Emma Thompson plays P.L. Travers, the author of the book “Mary Poppins,” in “Saving Mr. Banks,” and she is anything but warm and fuzzy. Frosty and snippy is closer to the mark. The film, directed by John Lee Hancock and written by Kelly Marcel and Sue Smith, dramatizes the difficulties Walt Disney, played here with gentle rigor by Tom Hanks, encountered when he attempted to wrangle Travers into relinquishing the rights to her book. Since Travers despises animation and what she characterizes as Disney “treacle,” the challenge is daunting.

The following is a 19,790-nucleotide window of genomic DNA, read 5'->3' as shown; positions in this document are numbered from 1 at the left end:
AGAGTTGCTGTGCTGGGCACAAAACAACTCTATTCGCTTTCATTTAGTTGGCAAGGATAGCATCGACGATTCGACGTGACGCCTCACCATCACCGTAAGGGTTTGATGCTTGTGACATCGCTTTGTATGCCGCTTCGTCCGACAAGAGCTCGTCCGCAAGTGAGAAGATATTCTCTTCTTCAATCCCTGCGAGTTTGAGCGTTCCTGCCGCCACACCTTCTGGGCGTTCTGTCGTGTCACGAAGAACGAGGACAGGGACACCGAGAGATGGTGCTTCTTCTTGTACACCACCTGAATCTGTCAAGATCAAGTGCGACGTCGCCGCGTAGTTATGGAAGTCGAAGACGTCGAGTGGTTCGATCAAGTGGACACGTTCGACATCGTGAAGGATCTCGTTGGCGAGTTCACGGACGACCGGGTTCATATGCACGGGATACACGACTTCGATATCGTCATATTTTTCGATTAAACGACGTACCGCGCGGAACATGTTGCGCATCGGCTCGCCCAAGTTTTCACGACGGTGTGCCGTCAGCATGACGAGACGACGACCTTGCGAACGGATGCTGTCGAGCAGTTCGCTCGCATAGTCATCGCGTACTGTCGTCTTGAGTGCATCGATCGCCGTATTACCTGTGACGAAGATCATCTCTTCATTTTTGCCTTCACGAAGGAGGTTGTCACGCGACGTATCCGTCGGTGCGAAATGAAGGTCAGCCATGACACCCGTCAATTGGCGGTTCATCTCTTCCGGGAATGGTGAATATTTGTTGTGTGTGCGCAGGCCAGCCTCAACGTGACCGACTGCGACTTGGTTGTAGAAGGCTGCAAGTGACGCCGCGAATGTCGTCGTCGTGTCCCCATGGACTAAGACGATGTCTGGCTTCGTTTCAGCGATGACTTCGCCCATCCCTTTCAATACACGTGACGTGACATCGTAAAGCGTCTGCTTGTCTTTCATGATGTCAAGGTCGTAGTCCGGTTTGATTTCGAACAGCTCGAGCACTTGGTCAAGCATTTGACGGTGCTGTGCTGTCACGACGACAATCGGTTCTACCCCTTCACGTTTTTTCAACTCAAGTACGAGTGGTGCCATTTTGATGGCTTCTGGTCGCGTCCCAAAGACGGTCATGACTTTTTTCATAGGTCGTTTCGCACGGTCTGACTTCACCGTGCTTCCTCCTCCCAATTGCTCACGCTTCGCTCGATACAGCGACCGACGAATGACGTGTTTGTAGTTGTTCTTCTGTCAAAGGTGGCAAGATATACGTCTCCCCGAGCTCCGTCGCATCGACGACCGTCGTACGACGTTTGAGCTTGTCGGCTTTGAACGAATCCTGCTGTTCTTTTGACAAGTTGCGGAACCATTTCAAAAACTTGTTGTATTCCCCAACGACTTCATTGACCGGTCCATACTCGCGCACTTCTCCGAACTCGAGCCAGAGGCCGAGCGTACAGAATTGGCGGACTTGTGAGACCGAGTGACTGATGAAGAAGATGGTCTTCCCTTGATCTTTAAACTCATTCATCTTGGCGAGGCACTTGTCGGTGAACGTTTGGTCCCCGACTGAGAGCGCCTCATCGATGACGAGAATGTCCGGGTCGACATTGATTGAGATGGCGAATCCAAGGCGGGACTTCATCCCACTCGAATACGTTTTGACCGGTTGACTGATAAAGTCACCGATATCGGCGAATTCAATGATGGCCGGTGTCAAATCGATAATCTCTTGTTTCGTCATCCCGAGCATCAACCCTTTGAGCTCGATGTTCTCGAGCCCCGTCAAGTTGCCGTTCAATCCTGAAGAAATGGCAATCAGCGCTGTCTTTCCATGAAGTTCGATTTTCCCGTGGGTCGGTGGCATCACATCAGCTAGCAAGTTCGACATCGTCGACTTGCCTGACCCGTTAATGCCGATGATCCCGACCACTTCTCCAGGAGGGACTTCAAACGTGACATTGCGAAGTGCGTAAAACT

Through flashbacks to her childhood, the filmmakers attempt to give Travers, who grew up in Australia with a beloved but alcoholic father (Colin Farrell), some resonant low notes to counteract the shrill high ones in the early 1960s scenes. But the sequences with Travers berating her Disney collaborators, and Uncle Walt himself, are the liveliest. Thompson is very good at playing imperious, and she even manages an unexpected trace of flirtiness in a few offhanded moments with Hanks. Travers was a handful, and the movie, though far from hard-hitting, gives her her ornery due. Grade: B (Rated PG-13 for thematic elements including some unsettling images.)